Analysts in India say that in the next eight years, the country could attract more than $10 billion in the retail sector.
Facing tepid growth and the collapse of its currency, the rupee, the world’s second most populous nation is among the developing countries, including China and Brazil, that have seen significant economic slowdowns at a time when Europe faces a financial crisis and the U.S. economic recovery remains steady but sluggish.
In April, the Standard & Poor’s ratings agency cut its outlook for India to negative and noted the risk of a downgrade in the country’s debt rating.In July, the International Monetary Fund revised its 2012 forecast for India’s economic growth from 6.9 percent to 6.1 percent.
In her inaugural speech in New Delhi in April, U.S. Ambassador Nancy J. Powell said her objective in India was to bolster investment and business opportunities.She cited a McKinsey report stating that the country will need to invest $143 billion in health care, $392 billion in transportation infrastructure and $1.25 trillion in energy production by 2030 to support its rapidly expanding population.
Urging India to continue to advance economic reforms, Powell said that “the business of the U.S. mission in India is business.”
Friday’s announcement was not the government’s first attempt at retail reform. Last year, after cautiously allowing foreign investment in retail, the government backed away from its decision, bowing to pressure from not only opposition political parties but also its coalition allies and nationwide protests by small traders.
“That decision was never rolled back, was never withdrawn; it was paused,” Sharma said Friday.“In a democracy, governments have to talk to everyone before taking a decision. We have conducted 10 months of intense consultations.”
According to Sharma, India is the world’s second-largest producer of fruit and vegetables, but almost 40 percent of the produce is lost in post-harvest management. He said he hoped that foreign investment will boost development of cold chains, packaging, processing and transport infrastructure.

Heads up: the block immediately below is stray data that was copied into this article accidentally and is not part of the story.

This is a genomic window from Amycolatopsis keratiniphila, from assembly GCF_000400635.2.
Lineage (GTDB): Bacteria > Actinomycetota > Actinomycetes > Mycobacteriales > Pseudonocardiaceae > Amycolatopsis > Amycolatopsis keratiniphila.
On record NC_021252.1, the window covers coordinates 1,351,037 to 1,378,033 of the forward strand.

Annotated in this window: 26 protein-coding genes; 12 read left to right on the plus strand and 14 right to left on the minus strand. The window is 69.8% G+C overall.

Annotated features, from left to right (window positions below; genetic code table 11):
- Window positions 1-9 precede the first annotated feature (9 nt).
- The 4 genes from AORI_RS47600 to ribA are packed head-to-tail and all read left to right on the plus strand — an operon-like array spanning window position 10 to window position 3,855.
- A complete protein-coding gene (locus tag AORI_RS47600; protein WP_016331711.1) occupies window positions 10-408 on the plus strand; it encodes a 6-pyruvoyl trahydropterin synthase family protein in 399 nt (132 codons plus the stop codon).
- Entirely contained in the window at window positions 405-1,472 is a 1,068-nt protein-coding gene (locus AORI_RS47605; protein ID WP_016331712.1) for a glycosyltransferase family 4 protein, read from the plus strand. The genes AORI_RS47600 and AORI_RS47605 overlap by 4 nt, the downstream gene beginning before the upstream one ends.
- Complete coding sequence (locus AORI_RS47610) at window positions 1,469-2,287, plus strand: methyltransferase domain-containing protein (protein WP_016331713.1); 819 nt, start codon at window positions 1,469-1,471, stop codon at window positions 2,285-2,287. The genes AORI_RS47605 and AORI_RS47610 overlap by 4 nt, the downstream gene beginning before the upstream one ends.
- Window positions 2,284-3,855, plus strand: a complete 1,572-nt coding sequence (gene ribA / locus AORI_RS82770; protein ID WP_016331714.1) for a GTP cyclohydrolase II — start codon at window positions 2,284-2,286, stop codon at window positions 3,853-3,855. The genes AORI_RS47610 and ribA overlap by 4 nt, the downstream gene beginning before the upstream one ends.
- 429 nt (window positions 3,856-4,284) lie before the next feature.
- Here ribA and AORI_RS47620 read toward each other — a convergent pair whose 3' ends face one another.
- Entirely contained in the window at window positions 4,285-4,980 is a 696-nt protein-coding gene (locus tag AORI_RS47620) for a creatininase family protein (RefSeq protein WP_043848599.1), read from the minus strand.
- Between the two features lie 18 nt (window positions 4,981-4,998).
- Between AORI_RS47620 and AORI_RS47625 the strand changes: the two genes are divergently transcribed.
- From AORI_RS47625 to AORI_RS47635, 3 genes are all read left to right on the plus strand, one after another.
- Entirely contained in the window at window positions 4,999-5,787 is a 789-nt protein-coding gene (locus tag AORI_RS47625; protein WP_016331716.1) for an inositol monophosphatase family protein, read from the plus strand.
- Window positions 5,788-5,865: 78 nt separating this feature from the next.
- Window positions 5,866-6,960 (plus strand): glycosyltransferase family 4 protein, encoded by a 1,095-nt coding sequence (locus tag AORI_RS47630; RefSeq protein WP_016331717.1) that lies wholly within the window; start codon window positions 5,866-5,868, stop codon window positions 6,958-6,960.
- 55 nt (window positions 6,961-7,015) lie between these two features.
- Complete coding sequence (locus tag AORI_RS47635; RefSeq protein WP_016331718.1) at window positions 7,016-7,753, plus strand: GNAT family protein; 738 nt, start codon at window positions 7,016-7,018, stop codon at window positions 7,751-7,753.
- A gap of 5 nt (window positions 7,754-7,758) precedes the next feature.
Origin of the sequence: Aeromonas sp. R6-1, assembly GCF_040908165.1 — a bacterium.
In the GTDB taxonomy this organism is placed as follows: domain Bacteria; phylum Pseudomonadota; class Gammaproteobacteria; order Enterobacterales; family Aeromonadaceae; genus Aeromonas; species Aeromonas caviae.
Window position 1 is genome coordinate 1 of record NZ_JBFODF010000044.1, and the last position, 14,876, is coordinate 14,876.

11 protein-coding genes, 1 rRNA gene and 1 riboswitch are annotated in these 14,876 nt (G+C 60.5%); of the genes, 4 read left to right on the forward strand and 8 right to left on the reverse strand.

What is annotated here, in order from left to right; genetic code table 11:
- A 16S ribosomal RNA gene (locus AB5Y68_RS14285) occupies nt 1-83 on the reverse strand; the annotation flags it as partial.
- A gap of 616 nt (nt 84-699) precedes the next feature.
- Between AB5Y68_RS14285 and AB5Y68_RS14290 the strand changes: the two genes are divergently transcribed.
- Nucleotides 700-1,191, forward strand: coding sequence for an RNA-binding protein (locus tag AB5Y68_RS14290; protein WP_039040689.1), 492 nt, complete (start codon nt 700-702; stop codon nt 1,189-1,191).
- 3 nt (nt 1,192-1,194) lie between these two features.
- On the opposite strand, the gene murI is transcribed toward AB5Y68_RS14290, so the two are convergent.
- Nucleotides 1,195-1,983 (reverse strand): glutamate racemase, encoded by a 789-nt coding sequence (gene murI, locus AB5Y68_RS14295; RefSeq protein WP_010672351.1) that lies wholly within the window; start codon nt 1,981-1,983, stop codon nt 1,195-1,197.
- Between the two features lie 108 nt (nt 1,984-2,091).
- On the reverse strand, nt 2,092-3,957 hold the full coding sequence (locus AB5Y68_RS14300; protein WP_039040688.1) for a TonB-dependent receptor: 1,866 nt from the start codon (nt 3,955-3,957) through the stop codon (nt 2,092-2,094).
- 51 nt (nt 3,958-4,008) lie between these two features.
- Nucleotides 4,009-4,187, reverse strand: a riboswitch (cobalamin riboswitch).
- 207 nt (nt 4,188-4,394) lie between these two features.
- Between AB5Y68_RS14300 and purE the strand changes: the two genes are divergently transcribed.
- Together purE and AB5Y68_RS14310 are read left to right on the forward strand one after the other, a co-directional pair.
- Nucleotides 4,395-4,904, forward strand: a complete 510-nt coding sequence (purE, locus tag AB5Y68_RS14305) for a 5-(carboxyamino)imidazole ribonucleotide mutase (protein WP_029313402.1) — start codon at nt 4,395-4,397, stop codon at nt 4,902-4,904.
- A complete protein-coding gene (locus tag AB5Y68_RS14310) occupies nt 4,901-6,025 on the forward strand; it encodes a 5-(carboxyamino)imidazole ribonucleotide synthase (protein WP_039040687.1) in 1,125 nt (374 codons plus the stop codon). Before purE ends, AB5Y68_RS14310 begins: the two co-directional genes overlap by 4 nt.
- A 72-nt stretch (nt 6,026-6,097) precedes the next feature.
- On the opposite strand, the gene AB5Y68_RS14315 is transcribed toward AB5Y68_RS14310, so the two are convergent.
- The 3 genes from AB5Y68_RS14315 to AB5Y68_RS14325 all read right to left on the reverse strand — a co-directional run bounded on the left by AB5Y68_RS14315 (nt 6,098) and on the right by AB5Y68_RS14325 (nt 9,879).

The government did set some riders for foreign retail investors. About 30 percent of their material will have to be sourced from small and medium-size domestic manufacturers and producers. Supermarkets can be set up only in cities with a population of more than 1 million. At least half the foreign money poured into retail must be invested in what the government calls “back-end infrastructure” — such as warehousing, packaging and logistics — within three years.
Reform called ‘anti-people’
“In spite of all these riders, it is still a sizable market and an attractive proposition for foreign investors,” Gupta said.
Allies of Singh’s coalition have accused the government of not consulting them before the announcement. Mukul Roy, a senior leader with the Trinamool Congress party, which is in the national coalition government, said his party strongly opposes the move and will take a “tough stand.”
Small traders across India also condemned the plans and said they will protest the decision.
“We have seen in America that these big supermarket chains have wiped out the neighborhood stores by their predatory pricing practices,” said Praveen Khandelwal, general secretary of the Confederation of All India Traders. “Do we want that in India? What is the logic of this anti-people, suicidal decision?”
But India’s big businesses welcomed the reforms, seeing an opportunity for job growth and lower consumer prices.
“There will be a multiplier effect in terms of employment generation, and domestic manufacturers will benefit as they integrate with the supply chains of global retail majors,” R.V. Kanoria, president of the Federation of Indian Chambers of Commerce and Industry, said in a statement. “Consumers will have a wider choice and get better deals.”